Michele Bisceglia and Jorge Padilla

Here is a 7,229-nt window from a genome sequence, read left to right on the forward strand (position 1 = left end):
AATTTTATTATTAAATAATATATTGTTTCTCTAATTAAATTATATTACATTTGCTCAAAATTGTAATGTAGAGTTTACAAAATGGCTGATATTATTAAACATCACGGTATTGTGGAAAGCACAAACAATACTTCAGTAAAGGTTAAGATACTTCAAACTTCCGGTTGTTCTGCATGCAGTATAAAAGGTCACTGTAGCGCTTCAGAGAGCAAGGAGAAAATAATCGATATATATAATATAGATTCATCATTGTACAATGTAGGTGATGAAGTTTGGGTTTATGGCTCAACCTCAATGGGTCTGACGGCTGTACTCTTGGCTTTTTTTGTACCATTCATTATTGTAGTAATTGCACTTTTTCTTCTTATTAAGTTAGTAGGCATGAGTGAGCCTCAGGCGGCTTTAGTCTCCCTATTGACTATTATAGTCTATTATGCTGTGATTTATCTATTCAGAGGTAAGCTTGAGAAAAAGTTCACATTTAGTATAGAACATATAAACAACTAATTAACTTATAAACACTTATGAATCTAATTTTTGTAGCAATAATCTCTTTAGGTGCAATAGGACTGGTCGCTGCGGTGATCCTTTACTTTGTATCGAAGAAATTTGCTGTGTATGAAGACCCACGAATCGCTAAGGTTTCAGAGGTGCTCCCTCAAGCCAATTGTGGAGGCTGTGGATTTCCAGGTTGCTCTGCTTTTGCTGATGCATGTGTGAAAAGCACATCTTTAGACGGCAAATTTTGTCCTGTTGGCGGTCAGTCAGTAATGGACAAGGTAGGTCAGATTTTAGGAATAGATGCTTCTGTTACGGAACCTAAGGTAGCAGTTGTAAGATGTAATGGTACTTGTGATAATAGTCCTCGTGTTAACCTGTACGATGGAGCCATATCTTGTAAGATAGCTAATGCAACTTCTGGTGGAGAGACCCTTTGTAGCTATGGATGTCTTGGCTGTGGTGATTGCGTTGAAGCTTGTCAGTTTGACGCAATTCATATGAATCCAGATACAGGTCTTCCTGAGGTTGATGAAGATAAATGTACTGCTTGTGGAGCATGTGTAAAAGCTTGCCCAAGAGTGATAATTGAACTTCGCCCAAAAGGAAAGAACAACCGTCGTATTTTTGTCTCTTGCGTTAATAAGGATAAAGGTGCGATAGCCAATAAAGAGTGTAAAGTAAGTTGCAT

Hybrid marketplaces, such as Amazon’s and Zalando’s stores or Apple’s and Google’s app stores, which distribute their own products and services in competition with those of third-party sellers, play a significant and growing role in the Internet economy. This paper shows that, other things equal, such platforms would maximize their profits if they lowered the fees charged to sellers and the prices charged to consumers in response to cooperation agreements between third-party sellers: horizontal mergers or collusive agreements. It also shows that such cooperation can be pro-competitive when the platform is a vertically integrated gatekeeper, adopts the agency business model, is a close competitor to the third-party sellers it hosts, and observes (or correctly anticipates) the third-party sellers’ agreement. The discussion here is of significant policy relevance, since third-party sellers in online marketplaces may find it easier to collude and may respond to the bargaining power of certain gatekeeper platforms by merging their activities.